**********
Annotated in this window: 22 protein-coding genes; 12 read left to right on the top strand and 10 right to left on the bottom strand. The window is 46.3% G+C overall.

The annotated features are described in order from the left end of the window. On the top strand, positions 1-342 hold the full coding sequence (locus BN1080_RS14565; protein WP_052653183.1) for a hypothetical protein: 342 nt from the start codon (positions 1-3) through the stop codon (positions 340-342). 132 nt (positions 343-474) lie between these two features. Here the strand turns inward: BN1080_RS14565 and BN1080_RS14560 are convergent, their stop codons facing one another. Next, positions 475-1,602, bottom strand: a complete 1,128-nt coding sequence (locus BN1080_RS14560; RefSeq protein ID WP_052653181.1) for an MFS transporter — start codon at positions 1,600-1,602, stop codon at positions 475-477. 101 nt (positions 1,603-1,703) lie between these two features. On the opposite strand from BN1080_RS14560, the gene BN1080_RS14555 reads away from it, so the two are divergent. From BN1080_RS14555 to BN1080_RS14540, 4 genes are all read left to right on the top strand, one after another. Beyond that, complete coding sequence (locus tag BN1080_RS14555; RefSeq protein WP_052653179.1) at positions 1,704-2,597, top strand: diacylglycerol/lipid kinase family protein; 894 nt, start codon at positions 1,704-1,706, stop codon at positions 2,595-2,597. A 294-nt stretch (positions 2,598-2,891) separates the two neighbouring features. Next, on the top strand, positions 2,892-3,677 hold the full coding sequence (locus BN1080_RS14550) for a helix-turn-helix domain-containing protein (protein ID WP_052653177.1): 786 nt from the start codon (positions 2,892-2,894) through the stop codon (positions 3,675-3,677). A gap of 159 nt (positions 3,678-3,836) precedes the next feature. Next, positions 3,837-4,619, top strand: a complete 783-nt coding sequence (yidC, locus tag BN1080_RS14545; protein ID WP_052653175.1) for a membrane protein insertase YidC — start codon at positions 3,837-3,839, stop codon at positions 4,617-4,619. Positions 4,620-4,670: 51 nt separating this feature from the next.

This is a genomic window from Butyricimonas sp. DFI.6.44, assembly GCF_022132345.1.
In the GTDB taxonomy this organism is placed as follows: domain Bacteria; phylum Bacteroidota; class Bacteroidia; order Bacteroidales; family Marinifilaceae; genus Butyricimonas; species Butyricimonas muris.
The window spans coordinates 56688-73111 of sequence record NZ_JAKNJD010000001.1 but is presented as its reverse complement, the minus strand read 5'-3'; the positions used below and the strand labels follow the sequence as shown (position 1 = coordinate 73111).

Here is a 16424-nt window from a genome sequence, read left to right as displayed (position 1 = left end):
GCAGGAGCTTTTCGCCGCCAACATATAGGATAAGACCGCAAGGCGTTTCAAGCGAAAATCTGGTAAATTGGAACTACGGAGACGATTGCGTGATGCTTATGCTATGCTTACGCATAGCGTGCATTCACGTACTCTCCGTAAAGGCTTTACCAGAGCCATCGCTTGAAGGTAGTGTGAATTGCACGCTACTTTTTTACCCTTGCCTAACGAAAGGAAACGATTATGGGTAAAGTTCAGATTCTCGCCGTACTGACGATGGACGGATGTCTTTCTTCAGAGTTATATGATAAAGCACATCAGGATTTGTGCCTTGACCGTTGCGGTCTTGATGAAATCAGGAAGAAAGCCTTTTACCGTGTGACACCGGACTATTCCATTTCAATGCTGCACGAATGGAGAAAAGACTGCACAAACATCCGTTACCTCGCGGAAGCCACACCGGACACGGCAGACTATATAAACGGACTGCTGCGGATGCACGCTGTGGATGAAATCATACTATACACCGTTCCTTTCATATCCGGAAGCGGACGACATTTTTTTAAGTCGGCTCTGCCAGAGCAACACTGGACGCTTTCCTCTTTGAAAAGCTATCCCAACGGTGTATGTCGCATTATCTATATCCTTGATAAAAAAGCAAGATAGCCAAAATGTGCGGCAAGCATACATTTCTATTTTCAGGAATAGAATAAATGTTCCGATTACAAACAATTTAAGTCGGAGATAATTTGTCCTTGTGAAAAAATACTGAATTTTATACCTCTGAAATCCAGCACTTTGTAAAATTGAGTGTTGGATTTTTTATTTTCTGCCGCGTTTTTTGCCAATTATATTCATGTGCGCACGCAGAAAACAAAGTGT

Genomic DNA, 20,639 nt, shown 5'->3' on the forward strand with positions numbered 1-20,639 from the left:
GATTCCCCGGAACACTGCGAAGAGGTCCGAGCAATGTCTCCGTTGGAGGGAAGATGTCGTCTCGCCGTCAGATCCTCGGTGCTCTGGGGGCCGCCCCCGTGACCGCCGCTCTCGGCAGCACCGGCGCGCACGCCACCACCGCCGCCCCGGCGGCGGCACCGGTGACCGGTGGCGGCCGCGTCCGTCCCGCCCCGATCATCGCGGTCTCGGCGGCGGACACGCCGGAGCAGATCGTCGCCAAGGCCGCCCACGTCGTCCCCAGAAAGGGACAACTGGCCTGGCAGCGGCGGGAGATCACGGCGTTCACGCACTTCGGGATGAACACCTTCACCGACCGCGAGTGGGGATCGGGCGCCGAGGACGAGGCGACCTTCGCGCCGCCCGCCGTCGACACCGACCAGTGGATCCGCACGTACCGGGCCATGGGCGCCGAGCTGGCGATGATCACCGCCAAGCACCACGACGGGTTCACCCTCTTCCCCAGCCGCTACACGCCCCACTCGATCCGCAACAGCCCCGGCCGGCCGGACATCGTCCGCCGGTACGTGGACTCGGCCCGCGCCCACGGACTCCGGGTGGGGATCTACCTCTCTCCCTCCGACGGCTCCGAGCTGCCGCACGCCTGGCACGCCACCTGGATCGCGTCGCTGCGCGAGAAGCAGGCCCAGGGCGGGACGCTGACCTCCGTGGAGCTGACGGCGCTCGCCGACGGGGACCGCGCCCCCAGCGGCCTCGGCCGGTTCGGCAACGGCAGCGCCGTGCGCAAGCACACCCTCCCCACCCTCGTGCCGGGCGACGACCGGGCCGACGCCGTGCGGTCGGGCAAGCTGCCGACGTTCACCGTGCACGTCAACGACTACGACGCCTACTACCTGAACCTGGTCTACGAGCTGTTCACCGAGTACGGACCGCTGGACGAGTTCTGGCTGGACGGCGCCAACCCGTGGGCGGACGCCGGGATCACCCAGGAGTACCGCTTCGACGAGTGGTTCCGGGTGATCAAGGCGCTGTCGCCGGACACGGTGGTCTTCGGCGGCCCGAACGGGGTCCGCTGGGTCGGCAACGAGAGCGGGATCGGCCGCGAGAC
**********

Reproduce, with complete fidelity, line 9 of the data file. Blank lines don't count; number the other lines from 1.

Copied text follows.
GATTCCCCGGAACACTGCGAAGAGGTCCGAGCAATGTCTCCGTTGGAGGGAAGATGTCGTCTCGCCGTCAGATCCTCGGTGCTCTGGGGGCCGCCCCCGTGACCGCCGCTCTCGGCAGCACCGGCGCGCACGCCACCACCGCCGCCCCGGCGGCGGCACCGGTGACCGGTGGCGGCCGCGTCCGTCCCGCCCCGATCATCGCGGTCTCGGCGGCGGACACGCCGGAGCAGATCGTCGCCAAGGCCGCCCACGTCGTCCCCAGAAAGGGACAACTGGCCTGGCAGCGGCGGGAGATCACGGCGTTCACGCACTTCGGGATGAACACCTTCACCGACCGCGAGTGGGGATCGGGCGCCGAGGACGAGGCGACCTTCGCGCCGCCCGCCGTCGACACCGACCAGTGGATCCGCACGTACCGGGCCATGGGCGCCGAGCTGGCGATGATCACCGCCAAGCACCACGACGGGTTCACCCTCTTCCCCAGCCGCTACACGCCCCACTCGATCCGCAACAGCCCCGGCCGGCCGGACATCGTCCGCCGGTACGTGGACTCGGCCCGCGCCCACGGACTCCGGGTGGGGATCTACCTCTCTCCCTCCGACGGCTCCGAGCTGCCGCACGCCTGGCACGCCACCTGGATCGCGTCGCTGCGCGAGAAGCAGGCCCAGGGCGGGACGCTGACCTCCGTGGAGCTGACGGCGCTCGCCGACGGGGACCGCGCCCCCAGCGGCCTCGGCCGGTTCGGCAACGGCAGCGCCGTGCGCAAGCACACCCTCCCCACCCTCGTGCCGGGCGACGACCGGGCCGACGCCGTGCGGTCGGGCAAGCTGCCGACGTTCACCGTGCACGTCAACGACTACGACGCCTACTACCTGAACCTGGTCTACGAGCTGTTCACCGAGTACGGACCGCTGGACGAGTTCTGGCTGGACGGCGCCAACCCGTGGGCGGACGCCGGGATCACCCAGGAGTACCGCTTCGACGAGTGGTTCCGGGTGATCAAGGCGCTGTCGCCGGACACGGTGGTCTTCGGCGGCCCGAACGGGGTCCGCTGGGTCGGCAACGAGAGCGGGATCGGCCGCGAGAC